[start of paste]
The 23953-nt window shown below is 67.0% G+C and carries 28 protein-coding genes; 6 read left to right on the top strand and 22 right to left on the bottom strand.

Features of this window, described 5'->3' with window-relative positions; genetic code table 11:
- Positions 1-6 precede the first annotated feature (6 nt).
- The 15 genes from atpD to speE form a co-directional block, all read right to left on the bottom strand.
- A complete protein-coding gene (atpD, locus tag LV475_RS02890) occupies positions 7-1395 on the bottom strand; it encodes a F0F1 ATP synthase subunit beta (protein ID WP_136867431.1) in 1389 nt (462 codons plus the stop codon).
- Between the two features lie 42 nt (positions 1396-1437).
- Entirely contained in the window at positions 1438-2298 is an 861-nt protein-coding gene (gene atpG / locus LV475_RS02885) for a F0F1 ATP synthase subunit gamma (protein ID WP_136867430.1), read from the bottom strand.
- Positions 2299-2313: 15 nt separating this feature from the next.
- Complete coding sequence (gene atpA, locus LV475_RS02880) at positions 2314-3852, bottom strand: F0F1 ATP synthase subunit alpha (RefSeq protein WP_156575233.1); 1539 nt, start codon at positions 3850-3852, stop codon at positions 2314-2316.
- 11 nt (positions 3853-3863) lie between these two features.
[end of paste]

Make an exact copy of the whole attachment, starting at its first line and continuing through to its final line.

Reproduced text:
The 23953-nt window shown below is 67.0% G+C and carries 28 protein-coding genes; 6 read left to right on the top strand and 22 right to left on the bottom strand.

Features of this window, described 5'->3' with window-relative positions; genetic code table 11:
- Positions 1-6 precede the first annotated feature (6 nt).
- The 15 genes from atpD to speE form a co-directional block, all read right to left on the bottom strand.
- A complete protein-coding gene (atpD, locus tag LV475_RS02890) occupies positions 7-1395 on the bottom strand; it encodes a F0F1 ATP synthase subunit beta (protein ID WP_136867431.1) in 1389 nt (462 codons plus the stop codon).
- Between the two features lie 42 nt (positions 1396-1437).
- Entirely contained in the window at positions 1438-2298 is an 861-nt protein-coding gene (gene atpG / locus LV475_RS02885) for a F0F1 ATP synthase subunit gamma (protein ID WP_136867430.1), read from the bottom strand.
- Positions 2299-2313: 15 nt separating this feature from the next.
- Complete coding sequence (gene atpA, locus LV475_RS02880) at positions 2314-3852, bottom strand: F0F1 ATP synthase subunit alpha (RefSeq protein WP_156575233.1); 1539 nt, start codon at positions 3850-3852, stop codon at positions 2314-2316.
- 11 nt (positions 3853-3863) lie between these two features.